The following article is by Jacques Bahati from the July-Sept edition of Around Africa, AFJN’s newsletter. Direct comments and questions to email@example.com
Preparations for the Democratic Republic of Congo’s General Elections scheduled for November 28th, 2011 are underway. Already, members of the opposition complain of numerous irregularities throughout the electoral process. The lack of political space for the opposition has led to the killing and imprisonment of opposition leaders and supporters. This is a clear sign that the elections’ outcome might be contested if these issues are not resolved. The opposition has consistently claimed that voter lists contain not only duplicate names but also people ineligible to vote, namely minors and foreigners. On August 19th, 2011 Radio Okapi reported that a minor found with a voter’s card was arrested in Katanga province, but electoral commission officials dismissed the case saying it was irrelevant at this point because voter enrollment is over.
Similarly, on May 5th, 2011, the Haut Lomami chapter of the major opposition party, Union for Democracy and Social Progress (UDPS), denounced massive enrollment of minors in Kamina and on June 17, 2011 Jacques Djoli, vice president of the electoral commission, acknowledged that minors were registered in several enrollment center. The report specifically mentioned center number 12010 in Manono.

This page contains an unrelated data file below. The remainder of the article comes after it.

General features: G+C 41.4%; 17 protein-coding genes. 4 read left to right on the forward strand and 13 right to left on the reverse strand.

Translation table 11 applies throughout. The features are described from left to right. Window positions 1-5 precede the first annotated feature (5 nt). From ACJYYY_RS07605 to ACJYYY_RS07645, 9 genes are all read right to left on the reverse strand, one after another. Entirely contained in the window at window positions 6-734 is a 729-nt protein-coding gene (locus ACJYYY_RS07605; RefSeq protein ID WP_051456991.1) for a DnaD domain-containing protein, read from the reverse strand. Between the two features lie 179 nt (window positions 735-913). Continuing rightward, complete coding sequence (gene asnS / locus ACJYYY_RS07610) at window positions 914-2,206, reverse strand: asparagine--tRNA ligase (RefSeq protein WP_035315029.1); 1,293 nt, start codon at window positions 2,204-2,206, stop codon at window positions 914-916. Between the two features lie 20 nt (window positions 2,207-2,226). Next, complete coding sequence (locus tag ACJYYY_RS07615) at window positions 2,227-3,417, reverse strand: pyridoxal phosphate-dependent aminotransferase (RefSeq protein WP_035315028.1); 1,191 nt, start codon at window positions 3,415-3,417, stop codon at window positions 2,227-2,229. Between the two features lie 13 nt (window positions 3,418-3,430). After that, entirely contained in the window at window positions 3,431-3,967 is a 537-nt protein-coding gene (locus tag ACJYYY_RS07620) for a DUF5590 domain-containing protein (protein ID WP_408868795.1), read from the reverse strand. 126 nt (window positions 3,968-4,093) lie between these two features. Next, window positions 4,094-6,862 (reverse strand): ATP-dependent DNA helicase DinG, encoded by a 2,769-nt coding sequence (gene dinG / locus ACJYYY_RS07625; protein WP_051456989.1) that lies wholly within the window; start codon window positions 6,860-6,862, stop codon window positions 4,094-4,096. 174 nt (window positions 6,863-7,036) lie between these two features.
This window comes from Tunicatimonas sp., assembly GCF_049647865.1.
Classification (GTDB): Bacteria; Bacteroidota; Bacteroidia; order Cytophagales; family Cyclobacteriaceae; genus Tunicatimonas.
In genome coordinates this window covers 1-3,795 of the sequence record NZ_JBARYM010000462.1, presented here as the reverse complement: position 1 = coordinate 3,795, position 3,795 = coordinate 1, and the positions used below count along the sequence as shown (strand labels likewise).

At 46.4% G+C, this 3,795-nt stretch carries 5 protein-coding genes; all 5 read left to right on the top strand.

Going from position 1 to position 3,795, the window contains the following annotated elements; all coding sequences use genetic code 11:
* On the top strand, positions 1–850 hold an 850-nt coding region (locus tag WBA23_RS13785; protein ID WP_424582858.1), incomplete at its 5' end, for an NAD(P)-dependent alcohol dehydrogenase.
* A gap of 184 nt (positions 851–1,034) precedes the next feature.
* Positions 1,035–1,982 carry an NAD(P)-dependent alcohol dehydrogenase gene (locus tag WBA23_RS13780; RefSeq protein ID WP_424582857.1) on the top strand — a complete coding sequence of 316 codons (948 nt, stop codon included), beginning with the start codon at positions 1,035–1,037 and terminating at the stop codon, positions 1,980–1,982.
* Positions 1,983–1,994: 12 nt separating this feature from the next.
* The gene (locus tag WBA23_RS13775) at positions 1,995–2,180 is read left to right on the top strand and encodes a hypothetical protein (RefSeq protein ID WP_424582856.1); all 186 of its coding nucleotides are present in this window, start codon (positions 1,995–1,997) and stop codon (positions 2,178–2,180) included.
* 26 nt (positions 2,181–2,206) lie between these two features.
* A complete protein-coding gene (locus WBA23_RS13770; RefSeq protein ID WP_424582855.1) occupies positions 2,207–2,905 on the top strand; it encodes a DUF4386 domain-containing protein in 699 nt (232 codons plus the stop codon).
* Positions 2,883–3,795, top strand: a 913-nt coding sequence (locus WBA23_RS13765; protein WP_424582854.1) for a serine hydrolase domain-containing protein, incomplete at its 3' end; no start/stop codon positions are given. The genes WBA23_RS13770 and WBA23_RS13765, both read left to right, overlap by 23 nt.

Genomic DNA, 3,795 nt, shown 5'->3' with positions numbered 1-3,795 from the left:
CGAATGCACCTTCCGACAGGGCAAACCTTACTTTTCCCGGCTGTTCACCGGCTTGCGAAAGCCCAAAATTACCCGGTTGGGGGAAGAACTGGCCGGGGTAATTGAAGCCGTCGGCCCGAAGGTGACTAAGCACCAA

To ensure transparency, the opposition has asked for unconditional access to voter lists from the National Bureau for Electoral Operations and the National Election Data Processing Center. They also ask for access to the 2006 and 2009 voter lists, a map of all 73,000 polling centers, their addresses and identification codes. These are the first steps toward ensuring free and fair elections.
The issue of enrolling foreigners to vote was brought up in 2006 and did not get resolved; it is likely to remain unresolved this time around. Civil society groups such as Association Africaine pour la Défense des Droits de l’Homme/ African Association of Defenders of Human Rights (Asadho) recently called for the rejection of the candidacy of anyone with dual citizenship on the grounds that it is unconstitutional. There are many Congolese officials with dual citizenship who are also candidates in the election, contrary to the constitution, and they are surely registered to vote. Chapter 2, article 10 of the Congolese constitution states that “Congolese nationality is one and exclusive. It cannot be held concurrently with any other.” However, the electoral commission said that it will process the applications of those with legal proof of their citizenship.
The issue of foreign voter registration mainly targets the Congolese Rwandophone communities, specifically some in the Tutsi community who hold Rwandan citizenship earned after their successful involvement in the regime change in Rwanda in 1994. Also there are claims of new waves of immigration from Rwanda to Congo as part of the Rwandan strategic and economic policy in the Democratic Republic of Congo (DRC). In addition, there are Rwandan citizens of Hutu ethnic background who have blended into the Congolese population since the refugee wave into DRC in 1994. To resolve this case, it will take a functioning government committed to the rule of law and a political will to enact comprehensive immigration and citizenship laws.